“This cowardly terrorist act resulted in the martyrdom of one person and injured a number of others, several of whom are in a serious condition. They have all been transferred to hospital,” an air force spokesman told the local SADA news agency.
It was not initially clear who was behind the attack, which is confirmed to have claimed the life of one Yemeni serviceman, Sgt. Mohammed Al-Shaghdar.
The military personnel were being transported to a nearby air force base when the device was detonated, sending the passengers’ bodies into the streets, eyewitnesses said.
The attack came after a presidential committee reached a ceasefire agreement on Saturday between Houthi and Salafist groups in the Saada governorate, north of the capital.
Sheikh Yahya Mansour Abu Isba’a, a member of the presidential committee and assistant secretary-general of the Yemeni Socialist Party, told Asharq Al-Awsat that the cease-fire agreement “came into force [Friday] evening, and is valid until the moment that skirmishes start appearing here and there, or when parties no longer want the solution.”
Sunday’s explosion does not constitute such a breach of the agreement. The ceasefire—put into effect at a Salafist institute in Dammaj that was founded by the late Sheikh Muqbil bin Hadi Al-Wadi’i—does not cover the capital.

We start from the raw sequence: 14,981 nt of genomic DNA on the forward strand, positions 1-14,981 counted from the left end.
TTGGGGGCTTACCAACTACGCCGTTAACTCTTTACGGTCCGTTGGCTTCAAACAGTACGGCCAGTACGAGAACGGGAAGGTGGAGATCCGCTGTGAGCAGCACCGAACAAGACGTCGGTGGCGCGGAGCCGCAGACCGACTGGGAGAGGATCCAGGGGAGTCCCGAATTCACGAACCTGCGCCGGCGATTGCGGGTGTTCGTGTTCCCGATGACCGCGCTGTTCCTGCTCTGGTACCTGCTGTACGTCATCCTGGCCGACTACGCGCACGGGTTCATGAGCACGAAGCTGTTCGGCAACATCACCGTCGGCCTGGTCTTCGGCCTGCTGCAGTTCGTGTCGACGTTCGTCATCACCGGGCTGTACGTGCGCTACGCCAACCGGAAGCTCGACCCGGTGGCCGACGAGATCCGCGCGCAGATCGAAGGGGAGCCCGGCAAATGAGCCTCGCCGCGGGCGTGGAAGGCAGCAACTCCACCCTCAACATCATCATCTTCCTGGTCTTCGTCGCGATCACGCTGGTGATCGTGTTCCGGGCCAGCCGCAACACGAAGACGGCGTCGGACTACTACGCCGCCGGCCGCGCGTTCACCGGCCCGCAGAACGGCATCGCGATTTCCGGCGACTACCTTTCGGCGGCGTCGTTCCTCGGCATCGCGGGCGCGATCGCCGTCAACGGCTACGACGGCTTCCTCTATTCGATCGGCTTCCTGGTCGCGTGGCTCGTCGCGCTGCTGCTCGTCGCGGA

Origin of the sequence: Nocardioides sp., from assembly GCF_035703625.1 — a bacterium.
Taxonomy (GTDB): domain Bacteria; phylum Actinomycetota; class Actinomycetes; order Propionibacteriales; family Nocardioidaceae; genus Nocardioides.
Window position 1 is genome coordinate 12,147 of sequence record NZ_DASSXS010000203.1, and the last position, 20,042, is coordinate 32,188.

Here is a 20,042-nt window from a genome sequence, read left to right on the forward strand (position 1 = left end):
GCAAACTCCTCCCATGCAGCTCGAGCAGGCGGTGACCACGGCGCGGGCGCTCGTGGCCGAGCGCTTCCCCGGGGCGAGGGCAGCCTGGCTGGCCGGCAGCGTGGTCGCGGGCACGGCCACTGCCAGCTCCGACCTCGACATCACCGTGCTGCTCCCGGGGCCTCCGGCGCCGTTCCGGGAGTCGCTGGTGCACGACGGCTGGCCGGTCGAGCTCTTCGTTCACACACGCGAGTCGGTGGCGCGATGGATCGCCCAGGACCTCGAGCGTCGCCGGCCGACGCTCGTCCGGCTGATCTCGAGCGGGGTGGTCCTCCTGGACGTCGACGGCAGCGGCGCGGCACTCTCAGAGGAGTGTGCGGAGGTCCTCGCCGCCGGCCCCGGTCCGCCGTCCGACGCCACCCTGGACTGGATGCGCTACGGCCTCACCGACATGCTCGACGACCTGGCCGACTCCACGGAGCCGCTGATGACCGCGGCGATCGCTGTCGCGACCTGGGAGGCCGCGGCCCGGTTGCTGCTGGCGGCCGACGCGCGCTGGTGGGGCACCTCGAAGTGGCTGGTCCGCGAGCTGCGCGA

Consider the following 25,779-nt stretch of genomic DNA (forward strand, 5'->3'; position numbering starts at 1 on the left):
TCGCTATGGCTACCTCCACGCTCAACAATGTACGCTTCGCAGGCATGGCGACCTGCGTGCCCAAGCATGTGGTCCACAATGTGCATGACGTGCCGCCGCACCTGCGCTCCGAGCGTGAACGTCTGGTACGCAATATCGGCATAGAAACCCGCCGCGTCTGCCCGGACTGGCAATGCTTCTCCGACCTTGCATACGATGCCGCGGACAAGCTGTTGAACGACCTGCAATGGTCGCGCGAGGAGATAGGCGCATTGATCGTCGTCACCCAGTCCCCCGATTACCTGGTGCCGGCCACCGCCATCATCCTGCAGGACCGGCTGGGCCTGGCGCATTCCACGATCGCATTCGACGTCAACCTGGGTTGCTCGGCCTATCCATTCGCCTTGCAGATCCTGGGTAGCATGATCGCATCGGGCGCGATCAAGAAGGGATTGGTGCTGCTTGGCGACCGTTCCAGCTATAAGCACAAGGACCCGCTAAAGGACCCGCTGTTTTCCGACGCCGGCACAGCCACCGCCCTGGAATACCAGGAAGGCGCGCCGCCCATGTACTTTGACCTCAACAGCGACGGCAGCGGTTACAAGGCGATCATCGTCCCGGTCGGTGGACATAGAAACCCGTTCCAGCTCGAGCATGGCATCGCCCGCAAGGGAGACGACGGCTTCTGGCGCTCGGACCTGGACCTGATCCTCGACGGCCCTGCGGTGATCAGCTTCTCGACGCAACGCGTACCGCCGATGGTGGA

“We will continue our efforts in spite of difficulties. . . . We hope to overcome these difficulties and stop the bloodshed, which have lasted a long time in this region and this governorate,” Abu Isba’a continued.
Meanwhile, Yemeni president Abed Rabbo Mansour Hadi held talks with the head of the US military’s Central Command, Gen. Lloyd Austin. The two discussed bilateral cooperation in the fight against terrorism and Al-Qaeda, coinciding with an intensified use of unmanned aircraft by the US in a number of Yemeni governorates.
Earlier in the week, Hadi requested an increased use of drone strikes as part of his government’s attempts to pursue Al-Qaeda elements.
“We will pursue them until they seek peace, give up their weapons and return to their senses as Yemeni citizens and not as enemies of Yemen, and kick out the foreigners who carry out these military attacks with them,” Hadi said on Thursday.
Yemeni sources told Asharq Al-Awsat that Hadi had met with a senior US military delegation to discuss “the nature of various situations in Yemen, including security, political and economic aspects,” as well as “what remains of the crisis that erupted in early 2011, and the serious repercussions on various levels.”
The United States—along with Britain, France and Germany—decided to close its diplomatic mission in Yemen and 19 other Middle Eastern countries earlier in the month, after a worldwide alert claiming that Al-Qaeda was planning attacks in the Middle East and North Africa.
The diplomatic mission in Sana’a opened last Sunday, two weeks after the decision to close its doors.